When the Nomad’s sister was going to Mets games in the 1970s, her tradition was to get a Knish during the fifth inning. I gave her a silent nod as I ate mine before the game.

So I had a wonderful kosher hot dog, with sauerkraut and a knish on the side. It was a good basic dog. The beef gives it a different flavor from a regular hot dog and the knish took me back to the days when I had to shop in the husky department. A hot dog, knish and body shaming all for less than $20,

I’m ranking the sausage and the kosher dog relatively high on my list. However, it’s becoming clear that the larger the dog, the higher the score. Using that scale, the kosher dog was a little wanting.

Farewell

I had a great time at Citi – I always do.

However, I’m mostly sitting 7 in this wonderful but odd replica of Ebbets Field that’s not quite in Brooklyn, where the Dodgers don’t regularly play, and I realize that I can’t go there anymore. At least not for a while.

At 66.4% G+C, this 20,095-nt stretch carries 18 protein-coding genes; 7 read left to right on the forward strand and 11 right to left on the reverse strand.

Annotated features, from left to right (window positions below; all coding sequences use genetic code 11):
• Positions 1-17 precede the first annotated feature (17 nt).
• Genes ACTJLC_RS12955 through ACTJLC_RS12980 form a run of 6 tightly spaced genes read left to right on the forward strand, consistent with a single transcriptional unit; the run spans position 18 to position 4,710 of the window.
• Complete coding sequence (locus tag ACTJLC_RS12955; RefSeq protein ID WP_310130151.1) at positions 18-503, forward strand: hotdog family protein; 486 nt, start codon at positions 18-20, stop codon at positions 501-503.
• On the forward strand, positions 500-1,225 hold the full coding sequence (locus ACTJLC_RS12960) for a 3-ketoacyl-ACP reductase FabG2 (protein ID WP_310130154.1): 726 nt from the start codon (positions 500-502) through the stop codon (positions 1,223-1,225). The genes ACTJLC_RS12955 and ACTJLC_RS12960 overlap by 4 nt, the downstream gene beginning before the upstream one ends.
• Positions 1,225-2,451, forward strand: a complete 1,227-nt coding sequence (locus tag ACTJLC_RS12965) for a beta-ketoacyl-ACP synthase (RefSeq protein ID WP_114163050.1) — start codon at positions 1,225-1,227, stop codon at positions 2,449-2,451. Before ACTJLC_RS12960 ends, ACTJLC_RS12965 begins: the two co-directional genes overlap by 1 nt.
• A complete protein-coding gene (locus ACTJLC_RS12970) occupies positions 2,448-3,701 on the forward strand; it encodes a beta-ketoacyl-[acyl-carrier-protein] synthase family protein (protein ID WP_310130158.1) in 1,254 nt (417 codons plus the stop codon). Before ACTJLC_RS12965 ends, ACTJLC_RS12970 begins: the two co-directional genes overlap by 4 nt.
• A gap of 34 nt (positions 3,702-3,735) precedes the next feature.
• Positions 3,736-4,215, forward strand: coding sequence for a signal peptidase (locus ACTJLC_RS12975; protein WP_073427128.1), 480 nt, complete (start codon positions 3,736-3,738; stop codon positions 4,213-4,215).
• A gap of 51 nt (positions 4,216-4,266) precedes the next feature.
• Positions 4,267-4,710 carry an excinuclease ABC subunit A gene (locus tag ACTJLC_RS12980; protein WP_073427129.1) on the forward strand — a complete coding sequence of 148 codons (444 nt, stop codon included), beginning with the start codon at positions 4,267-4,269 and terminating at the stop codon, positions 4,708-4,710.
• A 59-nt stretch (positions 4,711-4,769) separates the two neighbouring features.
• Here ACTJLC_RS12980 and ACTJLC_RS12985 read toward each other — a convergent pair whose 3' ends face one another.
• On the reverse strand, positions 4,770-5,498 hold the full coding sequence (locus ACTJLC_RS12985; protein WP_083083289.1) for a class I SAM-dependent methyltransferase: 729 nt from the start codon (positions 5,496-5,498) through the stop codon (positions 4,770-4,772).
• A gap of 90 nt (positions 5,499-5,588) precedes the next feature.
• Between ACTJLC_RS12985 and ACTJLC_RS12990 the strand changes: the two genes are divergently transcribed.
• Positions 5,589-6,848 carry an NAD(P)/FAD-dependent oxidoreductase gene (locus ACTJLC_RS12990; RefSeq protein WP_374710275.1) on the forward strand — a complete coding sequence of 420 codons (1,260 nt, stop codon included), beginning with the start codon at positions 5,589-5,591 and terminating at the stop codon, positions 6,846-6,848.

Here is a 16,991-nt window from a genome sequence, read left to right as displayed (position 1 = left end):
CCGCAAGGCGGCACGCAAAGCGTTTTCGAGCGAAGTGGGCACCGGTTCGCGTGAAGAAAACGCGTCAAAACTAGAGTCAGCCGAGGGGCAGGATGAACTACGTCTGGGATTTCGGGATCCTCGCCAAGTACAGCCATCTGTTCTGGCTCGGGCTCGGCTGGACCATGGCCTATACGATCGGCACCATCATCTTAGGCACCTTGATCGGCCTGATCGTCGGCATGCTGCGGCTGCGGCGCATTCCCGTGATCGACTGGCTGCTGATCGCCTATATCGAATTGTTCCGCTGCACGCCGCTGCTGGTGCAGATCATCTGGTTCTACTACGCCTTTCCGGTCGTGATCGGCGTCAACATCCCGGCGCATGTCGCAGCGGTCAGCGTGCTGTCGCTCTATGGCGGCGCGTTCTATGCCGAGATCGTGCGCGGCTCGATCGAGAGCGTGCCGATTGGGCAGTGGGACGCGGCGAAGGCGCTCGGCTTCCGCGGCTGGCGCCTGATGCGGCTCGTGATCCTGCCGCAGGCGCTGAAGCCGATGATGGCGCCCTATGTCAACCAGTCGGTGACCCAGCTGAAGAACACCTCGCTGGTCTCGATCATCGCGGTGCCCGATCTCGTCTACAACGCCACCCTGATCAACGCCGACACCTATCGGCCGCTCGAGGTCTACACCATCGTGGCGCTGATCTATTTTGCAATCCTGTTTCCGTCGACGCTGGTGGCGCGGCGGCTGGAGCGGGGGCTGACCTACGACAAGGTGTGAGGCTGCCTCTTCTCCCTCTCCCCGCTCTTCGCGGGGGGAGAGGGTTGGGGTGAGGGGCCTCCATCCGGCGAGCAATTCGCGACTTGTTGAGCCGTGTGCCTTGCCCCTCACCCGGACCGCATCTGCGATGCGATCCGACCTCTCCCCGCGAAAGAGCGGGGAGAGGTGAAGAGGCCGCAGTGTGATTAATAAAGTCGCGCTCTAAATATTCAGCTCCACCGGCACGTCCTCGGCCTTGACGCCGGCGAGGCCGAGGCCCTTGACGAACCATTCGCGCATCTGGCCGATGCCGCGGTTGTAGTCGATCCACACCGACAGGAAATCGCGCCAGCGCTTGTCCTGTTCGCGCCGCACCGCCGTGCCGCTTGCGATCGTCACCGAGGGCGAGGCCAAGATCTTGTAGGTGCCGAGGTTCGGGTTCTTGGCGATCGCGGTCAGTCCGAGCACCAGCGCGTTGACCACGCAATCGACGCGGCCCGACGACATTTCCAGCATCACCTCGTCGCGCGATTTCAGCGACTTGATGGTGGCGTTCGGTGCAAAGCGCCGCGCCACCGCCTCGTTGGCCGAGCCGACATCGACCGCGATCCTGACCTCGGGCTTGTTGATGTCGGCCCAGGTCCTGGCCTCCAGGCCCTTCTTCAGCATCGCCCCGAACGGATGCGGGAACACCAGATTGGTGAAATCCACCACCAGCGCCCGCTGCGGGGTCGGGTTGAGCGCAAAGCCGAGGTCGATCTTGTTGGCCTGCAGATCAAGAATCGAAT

I’ll explain in my next post.

Continue Reading Fred Wilpon’s Brooklyn Dodger Obsession

London Series

Surprisingly, I let good sense take precedence over my ambition and I decided to play it safe. I was in Omaha on Wednesday morning, roughly eight hours from St. Louis where I was scheduled to leave for London on Thursday afternoon. Rather than try to make the whole drive on Thursday, I didn’t stay for game three of the College World Series. I started my trip to the London Series on Wednesday morning by driving back to Kansas City.

The drive took me by the results of the rainstorms we experienced earlier. I drove past swollen lakes and rivers and flooded farm fields that looked like lakes.